This is a good wheat farming rotation in Farthest Frontier for your early/mid-game. The fertility will not suffer that much, and you get a lot of wheat for your bakery an cows.
Farthest Frontier: High output rotations – fertility negative
Wheat/Rye + Leeks (use on 3 different fields and rotate + use compost)
This rotation gives you high amounts of wheat – and in addition, some leaks. But you will need to use some compost; otherwise, your fertility will drop to 50 quickly.
Farthest Frontier general tips for farming
We’ve been playing the game since the beginning. Here we’ve gathered some of the farming tips in Farthest Frontier we wished we knew before starting the game.
- Get your farming going as soon as possible
When you’ve plopped down your town center and first shelters, press F to show the fertility overview, and start planting a 5×5 farm to get your farm going.
- Start out with maintenance
In the first year(s) you must remove weeds and rocks by doing maintenance. You can add in a couple of clover rotations, if your fertility is low.
- Always work on farming a crop
When your first 5×5 field is done, add another one – and after that, a third one so you can rotate crops.
- Use cows grazing on the fields to boost fertility
When you’ve got the resources, plop down a barn. Save 1000-1200 gold to buy 2 cows (5-600 gold each) and start grazing. Get two cows to grow your herd. Change grassing regularly to the fields with clovers.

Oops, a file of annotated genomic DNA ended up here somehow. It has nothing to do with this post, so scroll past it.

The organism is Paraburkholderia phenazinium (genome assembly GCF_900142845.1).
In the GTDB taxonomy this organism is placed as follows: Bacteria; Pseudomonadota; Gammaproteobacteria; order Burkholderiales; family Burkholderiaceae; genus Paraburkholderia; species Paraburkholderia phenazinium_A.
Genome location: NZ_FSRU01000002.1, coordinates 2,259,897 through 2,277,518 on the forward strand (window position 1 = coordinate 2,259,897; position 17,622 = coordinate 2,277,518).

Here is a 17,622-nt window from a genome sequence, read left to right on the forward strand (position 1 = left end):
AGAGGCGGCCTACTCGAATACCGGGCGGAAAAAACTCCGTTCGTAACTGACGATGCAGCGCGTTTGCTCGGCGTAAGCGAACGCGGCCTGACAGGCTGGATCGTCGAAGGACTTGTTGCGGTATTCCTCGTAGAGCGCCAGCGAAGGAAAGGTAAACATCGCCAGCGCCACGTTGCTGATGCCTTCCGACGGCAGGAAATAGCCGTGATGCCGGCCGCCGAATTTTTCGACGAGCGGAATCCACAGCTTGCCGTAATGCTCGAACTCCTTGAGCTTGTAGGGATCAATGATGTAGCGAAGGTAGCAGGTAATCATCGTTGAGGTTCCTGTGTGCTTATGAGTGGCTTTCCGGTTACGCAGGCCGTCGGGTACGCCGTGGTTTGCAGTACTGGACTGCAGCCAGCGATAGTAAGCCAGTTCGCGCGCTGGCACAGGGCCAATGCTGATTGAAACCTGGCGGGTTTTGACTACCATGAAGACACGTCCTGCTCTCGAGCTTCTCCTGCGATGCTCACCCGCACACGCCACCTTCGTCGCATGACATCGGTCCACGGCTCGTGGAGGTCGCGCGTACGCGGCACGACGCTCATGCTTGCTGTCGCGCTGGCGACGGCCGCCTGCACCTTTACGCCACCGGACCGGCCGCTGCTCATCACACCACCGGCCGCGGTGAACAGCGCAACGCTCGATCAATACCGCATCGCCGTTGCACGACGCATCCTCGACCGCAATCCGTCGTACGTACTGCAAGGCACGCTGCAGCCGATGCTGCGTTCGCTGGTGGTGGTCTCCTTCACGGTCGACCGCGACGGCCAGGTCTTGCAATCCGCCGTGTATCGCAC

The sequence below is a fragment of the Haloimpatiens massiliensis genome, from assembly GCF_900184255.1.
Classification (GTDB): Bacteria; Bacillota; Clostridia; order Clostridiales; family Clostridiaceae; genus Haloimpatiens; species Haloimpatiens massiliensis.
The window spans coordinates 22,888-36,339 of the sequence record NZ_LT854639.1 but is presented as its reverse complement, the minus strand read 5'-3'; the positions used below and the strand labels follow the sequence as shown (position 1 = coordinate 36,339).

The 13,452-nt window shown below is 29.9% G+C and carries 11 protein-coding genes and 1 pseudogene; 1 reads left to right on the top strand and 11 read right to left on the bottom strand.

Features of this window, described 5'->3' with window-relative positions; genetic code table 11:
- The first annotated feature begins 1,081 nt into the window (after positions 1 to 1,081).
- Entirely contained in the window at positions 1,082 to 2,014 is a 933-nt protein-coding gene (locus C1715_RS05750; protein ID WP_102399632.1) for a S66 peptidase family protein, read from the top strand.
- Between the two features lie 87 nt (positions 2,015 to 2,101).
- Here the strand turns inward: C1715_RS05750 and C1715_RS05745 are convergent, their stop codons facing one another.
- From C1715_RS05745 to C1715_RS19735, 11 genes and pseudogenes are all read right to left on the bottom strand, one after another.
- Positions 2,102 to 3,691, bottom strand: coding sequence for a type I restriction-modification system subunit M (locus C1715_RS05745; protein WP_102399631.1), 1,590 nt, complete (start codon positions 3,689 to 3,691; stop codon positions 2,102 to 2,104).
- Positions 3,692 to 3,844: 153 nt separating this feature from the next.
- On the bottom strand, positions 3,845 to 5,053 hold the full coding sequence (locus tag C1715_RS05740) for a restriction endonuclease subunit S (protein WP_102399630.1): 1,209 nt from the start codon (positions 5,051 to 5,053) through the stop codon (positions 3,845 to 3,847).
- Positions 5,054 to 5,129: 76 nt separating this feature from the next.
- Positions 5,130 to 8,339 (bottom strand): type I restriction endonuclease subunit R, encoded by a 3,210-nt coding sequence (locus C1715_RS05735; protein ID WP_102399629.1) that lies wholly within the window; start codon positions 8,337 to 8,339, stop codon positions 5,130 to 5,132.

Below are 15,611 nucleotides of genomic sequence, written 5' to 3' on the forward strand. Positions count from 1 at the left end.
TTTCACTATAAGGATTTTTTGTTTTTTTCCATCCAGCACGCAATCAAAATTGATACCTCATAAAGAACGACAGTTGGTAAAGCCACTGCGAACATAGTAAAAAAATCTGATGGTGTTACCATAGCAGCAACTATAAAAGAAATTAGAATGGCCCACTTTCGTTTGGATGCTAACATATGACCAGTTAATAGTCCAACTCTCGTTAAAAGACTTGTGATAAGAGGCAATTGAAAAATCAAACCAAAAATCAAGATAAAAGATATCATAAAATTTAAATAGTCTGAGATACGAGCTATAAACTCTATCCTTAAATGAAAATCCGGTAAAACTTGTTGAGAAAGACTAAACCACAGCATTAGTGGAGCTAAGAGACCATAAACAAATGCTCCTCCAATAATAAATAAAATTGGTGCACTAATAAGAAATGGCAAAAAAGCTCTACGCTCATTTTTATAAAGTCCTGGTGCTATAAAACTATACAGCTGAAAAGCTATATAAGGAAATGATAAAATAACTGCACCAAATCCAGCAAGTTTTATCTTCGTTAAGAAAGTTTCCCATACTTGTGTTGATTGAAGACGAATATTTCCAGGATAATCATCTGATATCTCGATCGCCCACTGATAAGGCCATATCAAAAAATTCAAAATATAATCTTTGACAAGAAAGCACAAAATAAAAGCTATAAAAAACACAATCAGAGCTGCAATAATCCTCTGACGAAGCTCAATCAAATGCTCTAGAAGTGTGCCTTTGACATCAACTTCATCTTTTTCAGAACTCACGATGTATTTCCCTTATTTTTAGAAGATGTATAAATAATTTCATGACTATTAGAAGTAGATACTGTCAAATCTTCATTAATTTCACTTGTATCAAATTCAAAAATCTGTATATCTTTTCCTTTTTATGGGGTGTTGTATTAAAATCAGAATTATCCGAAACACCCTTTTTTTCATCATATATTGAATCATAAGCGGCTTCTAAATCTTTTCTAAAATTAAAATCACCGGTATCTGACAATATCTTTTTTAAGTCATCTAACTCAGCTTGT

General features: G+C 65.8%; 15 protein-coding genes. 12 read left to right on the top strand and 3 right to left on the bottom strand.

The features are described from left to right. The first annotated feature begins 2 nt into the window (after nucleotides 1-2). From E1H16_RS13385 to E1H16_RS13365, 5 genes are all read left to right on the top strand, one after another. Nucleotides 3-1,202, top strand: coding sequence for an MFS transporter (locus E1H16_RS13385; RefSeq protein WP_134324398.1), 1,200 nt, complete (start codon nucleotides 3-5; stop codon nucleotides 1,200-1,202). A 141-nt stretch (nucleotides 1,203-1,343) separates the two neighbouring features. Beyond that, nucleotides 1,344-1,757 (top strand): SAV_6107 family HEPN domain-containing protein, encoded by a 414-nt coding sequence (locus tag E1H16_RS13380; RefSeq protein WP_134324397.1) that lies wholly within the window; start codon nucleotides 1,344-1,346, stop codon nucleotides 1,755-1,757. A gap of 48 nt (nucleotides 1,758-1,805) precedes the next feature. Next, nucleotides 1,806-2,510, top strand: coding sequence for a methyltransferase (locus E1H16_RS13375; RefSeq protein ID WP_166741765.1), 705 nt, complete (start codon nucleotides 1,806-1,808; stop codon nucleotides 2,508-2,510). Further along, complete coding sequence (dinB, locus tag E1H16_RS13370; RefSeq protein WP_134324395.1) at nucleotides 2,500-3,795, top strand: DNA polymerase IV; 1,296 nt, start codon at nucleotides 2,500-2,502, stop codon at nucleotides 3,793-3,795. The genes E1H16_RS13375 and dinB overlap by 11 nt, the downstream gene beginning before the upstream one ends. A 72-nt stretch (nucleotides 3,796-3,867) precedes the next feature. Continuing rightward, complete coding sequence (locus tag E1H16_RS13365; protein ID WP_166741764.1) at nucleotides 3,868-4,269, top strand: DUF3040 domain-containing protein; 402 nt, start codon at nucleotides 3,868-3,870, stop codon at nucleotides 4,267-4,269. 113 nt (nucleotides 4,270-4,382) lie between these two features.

- Aim for 10×10 fields minimum
The cows’ grassing area is 10×10. Expand your farms to at least 10×10 in the late game to maximize the cow’s grassing area.
- Don’t go too fast
Farmers will prioritize preparing new fields instead of existing ones, so plan accordingly: If you are low on food, wait until you plan a new farm, as your farmes might miss a harvest or two.
- Add clay/sand to boost food by +10
Each crop has a different soil preference. You can add sand/clay to boost output further by clicking on each field.
- Compost has same effect regardless of field size
In Farthest Frontier compost will have the same affect on a little field vs a big one.
- Peas + clovers is a gold combo early
Peas is a great crop in Farthest Frontier as it both gives you greens AND boost the fertility of the field. Furthermore, you can squeeze in a round of clover in a yearly rotation for more fertility boosting.
Farthest Frontier crop information and explanation
This explains how much your crop returns in food. Higher number is better.
Frost and Heat Tolerance:
This shows how resistant your crops are to heat in the summer, and frost in the winter. Low frost tolerance = likely suffer damage if planted early in the year. Low heat tolerance = will likely suffer damage if planted late in the year.
Rockiness resilience + Weed suppression:
This shows how well your crop can handle rocks/weed on the field. Higher is better. Tip: Use maintenance to get rid of rocks and weed.
This value shows how long time your crops will spend of growing – you cannot change this number. Each year has 270 working days total.
This number shows how much your crop will impact on field fertility.
This number shows how much general fertility will have on the crop. A low number means that the fertility number will not have a great impact.